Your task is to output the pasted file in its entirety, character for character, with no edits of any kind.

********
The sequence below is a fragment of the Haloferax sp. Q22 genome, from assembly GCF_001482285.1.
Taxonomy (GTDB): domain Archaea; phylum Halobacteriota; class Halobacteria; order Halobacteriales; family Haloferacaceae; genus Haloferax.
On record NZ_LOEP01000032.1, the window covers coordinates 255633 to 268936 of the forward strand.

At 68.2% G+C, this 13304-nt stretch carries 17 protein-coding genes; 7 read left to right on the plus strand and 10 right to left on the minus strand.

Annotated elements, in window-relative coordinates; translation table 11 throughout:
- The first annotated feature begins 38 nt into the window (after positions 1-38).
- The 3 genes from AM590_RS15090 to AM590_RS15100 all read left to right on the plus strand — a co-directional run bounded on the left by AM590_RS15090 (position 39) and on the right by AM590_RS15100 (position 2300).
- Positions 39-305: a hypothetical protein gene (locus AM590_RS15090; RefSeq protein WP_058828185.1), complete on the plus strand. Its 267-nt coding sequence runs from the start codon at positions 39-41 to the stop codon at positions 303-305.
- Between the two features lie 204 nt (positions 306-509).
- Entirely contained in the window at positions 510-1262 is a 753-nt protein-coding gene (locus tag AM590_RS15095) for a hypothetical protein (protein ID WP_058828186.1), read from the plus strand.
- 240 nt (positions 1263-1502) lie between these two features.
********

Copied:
The sequence below is a fragment of the Haloferax sp. Q22 genome, from assembly GCF_001482285.1.
Taxonomy (GTDB): domain Archaea; phylum Halobacteriota; class Halobacteria; order Halobacteriales; family Haloferacaceae; genus Haloferax.
On record NZ_LOEP01000032.1, the window covers coordinates 255633 to 268936 of the forward strand.

At 68.2% G+C, this 13304-nt stretch carries 17 protein-coding genes; 7 read left to right on the plus strand and 10 right to left on the minus strand.

Annotated elements, in window-relative coordinates; translation table 11 throughout:
- The first annotated feature begins 38 nt into the window (after positions 1-38).
- The 3 genes from AM590_RS15090 to AM590_RS15100 all read left to right on the plus strand — a co-directional run bounded on the left by AM590_RS15090 (position 39) and on the right by AM590_RS15100 (position 2300).
- Positions 39-305: a hypothetical protein gene (locus AM590_RS15090; RefSeq protein WP_058828185.1), complete on the plus strand. Its 267-nt coding sequence runs from the start codon at positions 39-41 to the stop codon at positions 303-305.
- Between the two features lie 204 nt (positions 306-509).
- Entirely contained in the window at positions 510-1262 is a 753-nt protein-coding gene (locus tag AM590_RS15095) for a hypothetical protein (protein ID WP_058828186.1), read from the plus strand.
- 240 nt (positions 1263-1502) lie between these two features.